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Why Is That Leaf Moving?!

A lot is happening in the natural world in spring. Flowers are blooming, new leaves are unfolding, birds are calling, and baby animals are being born.  Another event also happening that can easily be missed unless you are specifically looking for it is the emergence of caterpillars! Below are some recent sightings in Pinellas County:

Monarch Caterpillars

Monarch caterpillars mostly feed on the milkweed plant (Asclepias spp.). As they feed on the milkweed, the caterpillars accumulate toxins from the plant which remain in their bodies even as adults. This toxin is not appealing to many predators and thus serves as a protection for these insects. These caterpillars are very distinct with rings of yellow, black and white and what look like long, black antenna on both ends of the body.

milkweed caterpillar

Monarch caterpillar on milkweed plant. Photo by: Julie Vogel

 Zebra Swallowtail Caterpillars

The Zebra Swallowtail caterpillar feeds on the leaves of a plant called pawpaw (Asimina spp.) which has very distinct creamy colored flowers this time of year. These caterpillars are similar looking to the Monarch caterpillars described above, but rings of color are more varied like zebra stripes (hence the name) and lack the long antenna-like structures.

zebraswallowtailbutterfly_compressed

Zebra Swallowtail Caterpillar on pawpaw plant. Photo by: Julie Vogel

Sphinx Moth Caterpillars

These caterpillars are often referred to as “hornworms” because they almost always have a large “horn” or what looks like a spike at the end of their body. There are a variety of sphinx moth caterpillars, but they are all quite large and typically pale green in color with different version of spots along the side and sometimes a pattern of lines along the body either diagonally or horizontally.

hornworm

Sphinx Moth Caterpillar or “hornworm”. Photo by: Julie Vogel

 

Eastern Tent Caterpillar

These caterpillars’ tents or webs are often times noticed before the caterpillars themselves. Their webs are designed as a form of protection for a large number of Eastern Tent Caterpillars. They will leave the webs at night to feed on the leaves of plants and then return to “hangout” in the tent for protection during the day. The caterpillar is very hairy, but has beautiful coloration, often times including an almost iridescent blue. The webs are similar to those of spiders, made of silk and are typically formed around branches of trees.  Don’t confuse these caterpillars and their webs with the Fall Webworm. The webs of Fall Webworms cover the entire tree and this typically occurs in the autumn.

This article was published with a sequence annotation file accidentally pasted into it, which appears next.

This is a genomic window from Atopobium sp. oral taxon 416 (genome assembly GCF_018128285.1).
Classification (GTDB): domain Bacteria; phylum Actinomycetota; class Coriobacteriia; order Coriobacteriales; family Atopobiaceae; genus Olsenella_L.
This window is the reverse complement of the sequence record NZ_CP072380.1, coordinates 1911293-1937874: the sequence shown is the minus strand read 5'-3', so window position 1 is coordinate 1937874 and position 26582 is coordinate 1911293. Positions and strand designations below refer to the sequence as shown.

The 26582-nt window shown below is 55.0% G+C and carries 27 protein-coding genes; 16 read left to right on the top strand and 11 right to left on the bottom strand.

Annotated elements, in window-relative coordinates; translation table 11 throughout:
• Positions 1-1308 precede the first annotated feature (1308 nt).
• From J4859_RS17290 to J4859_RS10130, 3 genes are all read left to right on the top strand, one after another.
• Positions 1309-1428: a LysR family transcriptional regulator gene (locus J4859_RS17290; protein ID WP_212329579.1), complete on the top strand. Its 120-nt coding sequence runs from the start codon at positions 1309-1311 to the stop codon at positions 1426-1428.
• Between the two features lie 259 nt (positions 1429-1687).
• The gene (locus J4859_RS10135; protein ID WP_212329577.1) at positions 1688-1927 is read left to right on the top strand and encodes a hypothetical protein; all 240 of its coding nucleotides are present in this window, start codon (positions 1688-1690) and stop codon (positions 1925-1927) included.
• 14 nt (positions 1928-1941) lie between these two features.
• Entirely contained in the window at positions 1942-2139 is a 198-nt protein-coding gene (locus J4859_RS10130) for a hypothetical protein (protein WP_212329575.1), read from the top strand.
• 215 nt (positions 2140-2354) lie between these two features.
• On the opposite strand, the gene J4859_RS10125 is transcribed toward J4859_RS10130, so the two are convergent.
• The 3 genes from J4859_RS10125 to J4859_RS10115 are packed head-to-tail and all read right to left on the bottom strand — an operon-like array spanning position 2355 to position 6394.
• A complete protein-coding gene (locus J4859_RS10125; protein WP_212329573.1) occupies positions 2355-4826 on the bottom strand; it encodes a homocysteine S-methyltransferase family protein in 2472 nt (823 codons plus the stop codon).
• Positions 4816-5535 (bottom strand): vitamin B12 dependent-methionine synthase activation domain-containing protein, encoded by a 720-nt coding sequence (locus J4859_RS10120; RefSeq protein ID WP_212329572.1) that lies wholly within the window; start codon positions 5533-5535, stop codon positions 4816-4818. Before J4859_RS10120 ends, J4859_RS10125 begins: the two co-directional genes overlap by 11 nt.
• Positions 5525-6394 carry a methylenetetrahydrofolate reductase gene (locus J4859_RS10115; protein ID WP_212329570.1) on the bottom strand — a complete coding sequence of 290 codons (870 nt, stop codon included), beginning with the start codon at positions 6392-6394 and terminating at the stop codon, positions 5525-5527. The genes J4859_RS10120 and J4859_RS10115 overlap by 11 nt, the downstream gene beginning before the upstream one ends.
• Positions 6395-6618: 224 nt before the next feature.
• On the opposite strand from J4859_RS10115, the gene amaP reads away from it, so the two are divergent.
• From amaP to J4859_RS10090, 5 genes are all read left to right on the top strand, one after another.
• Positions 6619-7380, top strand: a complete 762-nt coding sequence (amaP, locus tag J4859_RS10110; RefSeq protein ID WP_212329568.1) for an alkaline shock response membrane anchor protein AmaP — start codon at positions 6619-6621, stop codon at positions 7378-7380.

Eastern Tent Caterpillar

Eastern Tent Caterpillar Photo by: Julie Vogel

 

Tussock Moth

Tussock moth caterpillars can vary in color but have four distinct dense, tufts of hair along their back with longer hairs surrounding the rest of the body. They also have two very long, black “hair pencils” which appear like antennae and a more fluffy projection of hair on their back end looking like a tail. Tussock moths are known for feeding on oak trees which are abundant throughout the state.

tussock moth

Tussock Moth Caterpillar Photo by: Julie Vogel

 

There is a lot to keep your eyes out for this spring. If you want to discover the world of caterpillars, you will have to do a little extra searching. Take a closer look at the trees and plants in your yard or visit a local park to see what you can find. Unsure of what you are looking at? That’s what I’m here for…snap a picture and send it my way: lara317@ufl.edu.

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